What has your anchored? Is it business of life, unforgiveness, anger, selfishness, or some other clutter which keeps you anchored in place seemingly out of reach of God? Lent is a time to box these items and be free to move. The packing process is slow and it is difficult to let go of some of these items. Know that God’s grace will empower you to keep filling boxes even in those times that sentimentality causes you to pause and look at the item a little longer before taping the box shut. He wants you to move, He desires you to move, He is forwarding your mail to the new location.

So, during this season, pack up that which has you anchored, be willing to dispose of clutter in life, and be free to move closer to Him. 

Question Marks

We’ve all been there. That place of not knowing what’s next. That place that, despite our best goal setting, planning and accomplishment, our next stage is unclear. It seems as though, despite our best efforts, any discussion regarding our future is punctuated with a question mark.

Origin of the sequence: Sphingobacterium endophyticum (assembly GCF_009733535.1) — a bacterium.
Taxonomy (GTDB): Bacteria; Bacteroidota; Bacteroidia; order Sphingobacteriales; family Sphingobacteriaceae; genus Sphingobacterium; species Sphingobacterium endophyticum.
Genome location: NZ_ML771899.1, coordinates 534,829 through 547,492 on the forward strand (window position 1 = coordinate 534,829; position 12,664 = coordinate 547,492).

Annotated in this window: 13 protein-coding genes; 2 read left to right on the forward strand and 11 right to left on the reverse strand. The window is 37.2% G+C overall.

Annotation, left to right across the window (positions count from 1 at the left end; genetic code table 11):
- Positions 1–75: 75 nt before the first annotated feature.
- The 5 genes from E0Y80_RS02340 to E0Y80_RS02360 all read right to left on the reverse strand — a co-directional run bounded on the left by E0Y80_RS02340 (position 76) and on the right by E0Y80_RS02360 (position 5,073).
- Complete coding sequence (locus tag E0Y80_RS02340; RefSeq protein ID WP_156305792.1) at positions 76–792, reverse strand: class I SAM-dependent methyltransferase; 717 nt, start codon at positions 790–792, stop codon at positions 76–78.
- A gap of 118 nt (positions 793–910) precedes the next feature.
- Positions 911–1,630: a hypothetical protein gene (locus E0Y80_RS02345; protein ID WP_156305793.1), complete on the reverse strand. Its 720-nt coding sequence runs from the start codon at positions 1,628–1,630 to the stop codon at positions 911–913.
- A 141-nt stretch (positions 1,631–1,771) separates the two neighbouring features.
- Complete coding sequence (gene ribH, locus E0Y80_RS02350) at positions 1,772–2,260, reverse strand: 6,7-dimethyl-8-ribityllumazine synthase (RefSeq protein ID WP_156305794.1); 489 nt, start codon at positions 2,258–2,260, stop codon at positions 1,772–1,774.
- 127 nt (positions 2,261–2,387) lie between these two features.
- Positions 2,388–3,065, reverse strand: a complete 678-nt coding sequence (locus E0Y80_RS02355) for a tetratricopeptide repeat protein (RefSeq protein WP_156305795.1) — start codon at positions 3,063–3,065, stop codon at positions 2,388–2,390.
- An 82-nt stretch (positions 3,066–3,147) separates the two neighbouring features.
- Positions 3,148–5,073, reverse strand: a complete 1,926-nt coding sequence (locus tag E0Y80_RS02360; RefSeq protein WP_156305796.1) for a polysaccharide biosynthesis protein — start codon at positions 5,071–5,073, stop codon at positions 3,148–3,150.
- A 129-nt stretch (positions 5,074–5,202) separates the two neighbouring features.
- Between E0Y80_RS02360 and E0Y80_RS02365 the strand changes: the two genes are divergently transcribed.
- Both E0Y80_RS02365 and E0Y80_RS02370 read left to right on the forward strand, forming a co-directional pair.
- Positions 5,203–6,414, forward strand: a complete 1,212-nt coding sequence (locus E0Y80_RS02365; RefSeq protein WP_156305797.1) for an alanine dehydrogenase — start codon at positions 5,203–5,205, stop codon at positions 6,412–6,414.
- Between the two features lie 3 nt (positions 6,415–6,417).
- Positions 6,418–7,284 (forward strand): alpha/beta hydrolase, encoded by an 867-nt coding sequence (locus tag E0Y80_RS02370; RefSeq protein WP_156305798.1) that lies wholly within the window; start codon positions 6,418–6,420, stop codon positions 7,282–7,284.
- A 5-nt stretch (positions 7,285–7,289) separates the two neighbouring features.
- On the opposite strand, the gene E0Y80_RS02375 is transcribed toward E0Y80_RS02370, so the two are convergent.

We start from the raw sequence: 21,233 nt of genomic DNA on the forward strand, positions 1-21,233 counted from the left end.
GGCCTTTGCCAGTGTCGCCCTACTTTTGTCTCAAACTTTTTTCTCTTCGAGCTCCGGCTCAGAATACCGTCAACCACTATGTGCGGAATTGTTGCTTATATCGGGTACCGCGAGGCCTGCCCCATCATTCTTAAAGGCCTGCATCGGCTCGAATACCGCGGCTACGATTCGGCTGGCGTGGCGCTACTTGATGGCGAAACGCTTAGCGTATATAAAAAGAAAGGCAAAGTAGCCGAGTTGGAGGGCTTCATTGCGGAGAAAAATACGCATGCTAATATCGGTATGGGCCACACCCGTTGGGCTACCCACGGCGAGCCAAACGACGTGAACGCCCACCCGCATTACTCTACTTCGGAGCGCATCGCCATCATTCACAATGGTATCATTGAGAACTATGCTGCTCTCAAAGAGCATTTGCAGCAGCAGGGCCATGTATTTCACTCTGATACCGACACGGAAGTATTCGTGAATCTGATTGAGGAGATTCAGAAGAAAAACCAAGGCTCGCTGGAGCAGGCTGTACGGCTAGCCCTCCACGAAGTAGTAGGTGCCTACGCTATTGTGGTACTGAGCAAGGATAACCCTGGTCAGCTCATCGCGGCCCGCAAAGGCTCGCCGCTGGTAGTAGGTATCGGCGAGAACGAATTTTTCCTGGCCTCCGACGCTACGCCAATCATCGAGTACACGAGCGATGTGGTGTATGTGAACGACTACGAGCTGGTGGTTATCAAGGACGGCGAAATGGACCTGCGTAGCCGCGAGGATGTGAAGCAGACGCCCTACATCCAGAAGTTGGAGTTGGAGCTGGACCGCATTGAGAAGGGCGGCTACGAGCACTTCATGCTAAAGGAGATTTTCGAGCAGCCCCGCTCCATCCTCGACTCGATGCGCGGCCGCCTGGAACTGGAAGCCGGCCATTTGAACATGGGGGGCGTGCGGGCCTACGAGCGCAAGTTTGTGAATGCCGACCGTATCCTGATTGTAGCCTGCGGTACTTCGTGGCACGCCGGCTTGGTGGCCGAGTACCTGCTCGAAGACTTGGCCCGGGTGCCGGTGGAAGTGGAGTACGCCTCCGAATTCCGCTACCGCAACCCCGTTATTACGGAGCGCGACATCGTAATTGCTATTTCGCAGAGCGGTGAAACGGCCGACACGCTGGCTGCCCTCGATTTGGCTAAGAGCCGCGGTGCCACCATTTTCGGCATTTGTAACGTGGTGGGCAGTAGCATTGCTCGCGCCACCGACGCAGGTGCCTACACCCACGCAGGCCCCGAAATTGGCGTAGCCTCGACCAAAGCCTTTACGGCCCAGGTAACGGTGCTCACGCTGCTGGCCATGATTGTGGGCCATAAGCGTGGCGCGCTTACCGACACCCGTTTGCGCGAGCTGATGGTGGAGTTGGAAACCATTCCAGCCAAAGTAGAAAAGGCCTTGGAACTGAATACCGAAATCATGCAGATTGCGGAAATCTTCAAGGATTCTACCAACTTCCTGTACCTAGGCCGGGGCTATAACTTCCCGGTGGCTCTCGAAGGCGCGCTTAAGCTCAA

I am there. As I sit and type this post, I am watching the weather to decide if I should cancel the morning worship service anticipating the arrival of an impending winter storm. If you were to ask me direct questions about most areas of life right now, while I may tailor my response to keep a positive tone, a truly forthright answer would include an if and end with the tonal upswing of a question mark. Whether concerning ministry, vocation, family, even where I will be eating lunch, there are many variables beyond my control, requiring any discussion to contain as many questions as answers.

If you have found yourself in similar situations in life, or like me, seemingly living in the land of question marks, there are some statements that I have discovered which, no matter the situation, will remain definite and give you a foundation on which to build in the most questionable of circumstances. 

God is good. While there are those who would question this, I have discovered through the revelation in Scripture and through personal experience that God is truly good. He has proven His goodness even though my life has elicited a wrathful response. Even in times of ignorant foolishness or blatant rebellion, God has displayed His goodness in deliverance, guidance, or comfort. Even though I am not, God is good.